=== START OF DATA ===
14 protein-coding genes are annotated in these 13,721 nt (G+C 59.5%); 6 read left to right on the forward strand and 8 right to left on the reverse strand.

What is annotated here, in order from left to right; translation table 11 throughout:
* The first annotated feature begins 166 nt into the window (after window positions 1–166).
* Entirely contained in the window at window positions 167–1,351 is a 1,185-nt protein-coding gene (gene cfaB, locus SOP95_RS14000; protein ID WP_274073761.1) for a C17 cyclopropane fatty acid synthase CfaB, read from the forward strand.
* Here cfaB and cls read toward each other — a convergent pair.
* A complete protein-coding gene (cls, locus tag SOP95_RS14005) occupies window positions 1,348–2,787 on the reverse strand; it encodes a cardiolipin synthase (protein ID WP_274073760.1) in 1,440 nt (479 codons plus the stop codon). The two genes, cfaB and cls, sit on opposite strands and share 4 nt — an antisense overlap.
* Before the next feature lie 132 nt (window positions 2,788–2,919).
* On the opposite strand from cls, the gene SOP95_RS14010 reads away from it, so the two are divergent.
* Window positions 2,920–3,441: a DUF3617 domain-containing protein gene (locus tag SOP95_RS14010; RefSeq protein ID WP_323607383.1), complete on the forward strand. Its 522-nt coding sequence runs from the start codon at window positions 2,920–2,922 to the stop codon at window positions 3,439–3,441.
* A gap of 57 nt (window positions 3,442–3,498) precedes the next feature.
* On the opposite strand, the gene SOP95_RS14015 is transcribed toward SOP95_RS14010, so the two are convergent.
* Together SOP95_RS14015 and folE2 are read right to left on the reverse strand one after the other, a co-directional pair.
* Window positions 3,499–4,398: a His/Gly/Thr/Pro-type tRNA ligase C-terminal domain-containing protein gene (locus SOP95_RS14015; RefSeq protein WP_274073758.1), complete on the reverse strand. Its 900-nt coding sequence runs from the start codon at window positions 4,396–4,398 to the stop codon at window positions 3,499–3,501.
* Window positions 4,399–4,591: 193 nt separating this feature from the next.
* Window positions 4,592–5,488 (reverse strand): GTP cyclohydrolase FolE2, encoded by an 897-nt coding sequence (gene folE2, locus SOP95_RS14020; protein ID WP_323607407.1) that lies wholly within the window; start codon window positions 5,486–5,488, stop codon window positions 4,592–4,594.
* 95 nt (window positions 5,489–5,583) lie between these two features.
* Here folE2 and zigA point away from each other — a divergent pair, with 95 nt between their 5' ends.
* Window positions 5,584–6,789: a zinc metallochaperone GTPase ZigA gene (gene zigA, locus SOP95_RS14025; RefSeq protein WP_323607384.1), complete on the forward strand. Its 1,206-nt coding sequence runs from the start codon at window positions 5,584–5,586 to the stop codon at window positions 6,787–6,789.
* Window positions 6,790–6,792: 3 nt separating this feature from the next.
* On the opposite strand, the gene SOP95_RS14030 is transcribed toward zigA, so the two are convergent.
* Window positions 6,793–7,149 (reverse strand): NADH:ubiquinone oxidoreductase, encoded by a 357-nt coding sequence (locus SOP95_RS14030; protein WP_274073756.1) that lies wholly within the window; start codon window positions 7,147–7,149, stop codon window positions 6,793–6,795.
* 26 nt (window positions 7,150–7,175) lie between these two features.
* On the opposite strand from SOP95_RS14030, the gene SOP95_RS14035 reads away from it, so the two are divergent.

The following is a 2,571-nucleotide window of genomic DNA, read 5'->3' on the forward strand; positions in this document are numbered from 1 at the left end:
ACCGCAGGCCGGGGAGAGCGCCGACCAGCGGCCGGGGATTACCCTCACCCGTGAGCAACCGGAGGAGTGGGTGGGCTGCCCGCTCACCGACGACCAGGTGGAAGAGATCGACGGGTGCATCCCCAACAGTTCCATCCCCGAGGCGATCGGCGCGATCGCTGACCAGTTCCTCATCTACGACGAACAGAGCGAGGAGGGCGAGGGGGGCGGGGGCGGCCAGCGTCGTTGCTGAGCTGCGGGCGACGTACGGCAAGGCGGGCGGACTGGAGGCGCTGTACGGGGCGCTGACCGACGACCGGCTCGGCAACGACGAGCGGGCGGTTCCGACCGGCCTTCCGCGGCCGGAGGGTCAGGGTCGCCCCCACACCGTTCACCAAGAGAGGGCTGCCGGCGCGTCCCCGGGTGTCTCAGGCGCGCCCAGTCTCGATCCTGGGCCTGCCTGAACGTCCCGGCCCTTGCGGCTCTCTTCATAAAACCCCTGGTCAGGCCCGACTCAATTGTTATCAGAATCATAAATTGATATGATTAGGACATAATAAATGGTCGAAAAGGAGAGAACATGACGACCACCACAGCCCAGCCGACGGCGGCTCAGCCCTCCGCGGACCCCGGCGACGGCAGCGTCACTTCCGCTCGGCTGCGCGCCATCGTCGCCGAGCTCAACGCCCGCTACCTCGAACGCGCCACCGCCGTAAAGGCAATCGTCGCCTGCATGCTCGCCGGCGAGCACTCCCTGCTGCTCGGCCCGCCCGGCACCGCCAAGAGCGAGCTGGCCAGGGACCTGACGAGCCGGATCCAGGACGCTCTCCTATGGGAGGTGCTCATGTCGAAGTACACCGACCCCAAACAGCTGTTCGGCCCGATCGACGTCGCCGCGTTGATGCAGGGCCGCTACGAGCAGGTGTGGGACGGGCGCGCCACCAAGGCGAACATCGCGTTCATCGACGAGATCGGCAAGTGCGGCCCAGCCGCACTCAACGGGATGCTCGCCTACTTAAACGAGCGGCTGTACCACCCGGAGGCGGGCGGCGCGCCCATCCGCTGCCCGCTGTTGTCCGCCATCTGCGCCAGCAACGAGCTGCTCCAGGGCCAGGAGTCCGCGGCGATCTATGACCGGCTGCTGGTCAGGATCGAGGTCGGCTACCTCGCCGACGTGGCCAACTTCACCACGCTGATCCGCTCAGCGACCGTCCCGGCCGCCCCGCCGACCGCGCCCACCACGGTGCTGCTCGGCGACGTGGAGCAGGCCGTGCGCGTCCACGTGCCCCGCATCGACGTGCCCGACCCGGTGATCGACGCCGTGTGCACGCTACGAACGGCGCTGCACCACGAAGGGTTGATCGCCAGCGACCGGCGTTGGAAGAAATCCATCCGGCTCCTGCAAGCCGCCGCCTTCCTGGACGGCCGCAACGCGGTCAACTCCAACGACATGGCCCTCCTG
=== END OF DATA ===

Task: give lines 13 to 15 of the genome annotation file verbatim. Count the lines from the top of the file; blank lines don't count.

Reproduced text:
* Window positions 3,499–4,398: a His/Gly/Thr/Pro-type tRNA ligase C-terminal domain-containing protein gene (locus SOP95_RS14015; RefSeq protein WP_274073758.1), complete on the reverse strand. Its 900-nt coding sequence runs from the start codon at window positions 4,396–4,398 to the stop codon at window positions 3,499–3,501.
* Window positions 4,399–4,591: 193 nt separating this feature from the next.
* Window positions 4,592–5,488 (reverse strand): GTP cyclohydrolase FolE2, encoded by an 897-nt coding sequence (gene folE2, locus SOP95_RS14020; protein ID WP_323607407.1) that lies wholly within the window; start codon window positions 5,486–5,488, stop codon window positions 4,592–4,594.